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  • In Unanimous Ruling, Supreme Court Protects Ability to Challenge Restrictions on Speech

    By on June 17, 2014 Category: The Torch

    Back in March, FIRE filed an amicus curiae brief (PDF) with the Supreme Court of the United States in the case of Susan B. Anthony List v. Driehaus after the United States Court of Appeals for the Sixth Circuit’s ruling in the case threatened to create a significant hurdle for those wishing to challenge restrictions on speech in court. FIRE is happy to report that yesterday, the Supreme Court unanimously reversed the Sixth Circuit’s judgment (PDF) and remanded the case for further proceedings. The Court’s ruling reaffirmed that the threat of punishment may allow for a First Amendment challenge to a law, even if that law has not yet been enforced against the speaker.

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  • UNC Wilmington Hit With $700,000 Legal Bill for Violating Professor’s Speech Rights

    By on June 11, 2014 Category: The Torch

    The protracted legal battle between the University of North Carolina at Wilmington (UNC Wilmington) and professor Mike Adams can be fairly characterized as a series of failures by the university to cut its losses and own up to its mistakes. The United States Court of Appeals for the Fourth Circuit ruled against the university in 2011, holding that the professor’s academic speech was entitled to protection under the First Amendment. Yet the university pressed on. Then, a federal jury rejected the university’s defense that it didn’t deny Adams’ promotion based on the protected activity and found that UNC Wilmington had […]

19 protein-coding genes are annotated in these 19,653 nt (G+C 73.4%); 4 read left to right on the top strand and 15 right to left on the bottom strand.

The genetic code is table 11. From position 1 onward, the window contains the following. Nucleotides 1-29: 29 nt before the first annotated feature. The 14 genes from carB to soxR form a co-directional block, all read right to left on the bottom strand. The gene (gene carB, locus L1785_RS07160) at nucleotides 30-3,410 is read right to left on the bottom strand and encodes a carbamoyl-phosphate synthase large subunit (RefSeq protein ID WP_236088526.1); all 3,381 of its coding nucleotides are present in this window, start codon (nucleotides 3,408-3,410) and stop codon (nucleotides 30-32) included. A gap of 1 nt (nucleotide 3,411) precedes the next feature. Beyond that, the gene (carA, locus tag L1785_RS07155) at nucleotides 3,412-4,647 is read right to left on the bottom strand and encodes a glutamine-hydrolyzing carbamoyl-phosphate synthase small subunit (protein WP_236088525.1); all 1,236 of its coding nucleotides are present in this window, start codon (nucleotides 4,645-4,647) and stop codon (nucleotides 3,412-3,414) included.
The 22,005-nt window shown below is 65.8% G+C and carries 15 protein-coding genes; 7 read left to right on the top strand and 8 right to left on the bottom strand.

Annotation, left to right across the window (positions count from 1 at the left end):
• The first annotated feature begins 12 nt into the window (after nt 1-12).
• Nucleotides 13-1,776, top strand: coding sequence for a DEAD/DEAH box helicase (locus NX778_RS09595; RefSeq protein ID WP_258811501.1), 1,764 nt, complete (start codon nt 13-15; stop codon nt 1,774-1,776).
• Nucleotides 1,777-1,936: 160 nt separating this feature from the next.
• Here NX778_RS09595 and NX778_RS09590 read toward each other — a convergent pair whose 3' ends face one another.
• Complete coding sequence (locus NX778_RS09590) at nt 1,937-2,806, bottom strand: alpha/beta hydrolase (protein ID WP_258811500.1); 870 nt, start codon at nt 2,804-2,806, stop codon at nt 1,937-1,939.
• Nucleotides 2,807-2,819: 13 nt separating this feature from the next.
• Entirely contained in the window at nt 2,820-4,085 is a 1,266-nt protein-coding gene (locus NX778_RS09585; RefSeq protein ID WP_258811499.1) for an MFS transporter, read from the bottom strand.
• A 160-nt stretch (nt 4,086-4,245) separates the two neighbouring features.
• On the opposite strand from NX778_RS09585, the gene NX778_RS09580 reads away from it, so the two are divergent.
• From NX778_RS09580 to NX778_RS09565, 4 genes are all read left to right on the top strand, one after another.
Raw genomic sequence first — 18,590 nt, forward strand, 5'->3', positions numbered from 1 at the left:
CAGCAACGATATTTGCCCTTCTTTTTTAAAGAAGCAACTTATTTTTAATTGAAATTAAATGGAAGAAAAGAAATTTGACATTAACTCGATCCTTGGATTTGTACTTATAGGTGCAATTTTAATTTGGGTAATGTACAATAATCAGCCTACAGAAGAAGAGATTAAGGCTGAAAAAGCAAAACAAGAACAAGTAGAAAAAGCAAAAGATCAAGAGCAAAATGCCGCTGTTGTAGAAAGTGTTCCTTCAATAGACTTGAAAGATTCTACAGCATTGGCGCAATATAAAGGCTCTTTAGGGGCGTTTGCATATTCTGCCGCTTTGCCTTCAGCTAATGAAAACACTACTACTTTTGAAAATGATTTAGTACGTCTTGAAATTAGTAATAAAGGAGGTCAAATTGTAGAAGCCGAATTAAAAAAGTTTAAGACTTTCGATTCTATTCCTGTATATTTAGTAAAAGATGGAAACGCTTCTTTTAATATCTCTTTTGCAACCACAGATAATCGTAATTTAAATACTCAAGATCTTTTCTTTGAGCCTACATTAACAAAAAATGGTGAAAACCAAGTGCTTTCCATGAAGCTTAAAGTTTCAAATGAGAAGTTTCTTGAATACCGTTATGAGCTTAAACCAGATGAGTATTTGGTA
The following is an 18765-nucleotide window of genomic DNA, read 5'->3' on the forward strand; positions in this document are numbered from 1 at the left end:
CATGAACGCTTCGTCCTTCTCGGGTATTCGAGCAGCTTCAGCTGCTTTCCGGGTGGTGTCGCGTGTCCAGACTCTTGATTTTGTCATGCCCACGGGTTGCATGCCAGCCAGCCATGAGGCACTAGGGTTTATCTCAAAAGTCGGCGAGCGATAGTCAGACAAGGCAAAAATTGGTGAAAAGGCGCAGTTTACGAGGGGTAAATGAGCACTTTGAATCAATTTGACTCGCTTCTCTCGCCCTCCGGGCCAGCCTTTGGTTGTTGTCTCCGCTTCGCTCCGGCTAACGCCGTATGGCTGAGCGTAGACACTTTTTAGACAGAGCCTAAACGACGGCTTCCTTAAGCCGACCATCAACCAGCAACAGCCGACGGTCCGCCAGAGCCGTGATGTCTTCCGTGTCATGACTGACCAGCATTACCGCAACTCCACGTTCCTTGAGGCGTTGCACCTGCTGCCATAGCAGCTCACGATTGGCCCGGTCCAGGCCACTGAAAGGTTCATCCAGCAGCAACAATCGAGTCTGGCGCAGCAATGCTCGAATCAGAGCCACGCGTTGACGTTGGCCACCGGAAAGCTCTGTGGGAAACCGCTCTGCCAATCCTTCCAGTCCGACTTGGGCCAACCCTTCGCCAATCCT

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  • Sexual Assault Injustice at Occidental: College Railroads Accused Student

    By on June 4, 2014 Category: Press Releases

    LOS ANGELES, June 4, 2014—Under pressure from the federal government to take action on sexual assault, and in the wake of a multi-plaintiff lawsuit from attorney Gloria Allred last year, Occidental College has found a student “responsible” for sexual assault despite the fact that police refused to charge him with any crime and text message evidence indicates that both parties consented to having sex. Accused student John Doe has filed a pseudonymous lawsuit against Occidental College to invalidate its finding and contacted the Foundation for Individual Rights in Education (FIRE) for help. “Disregard for due process on campus, prompted by […]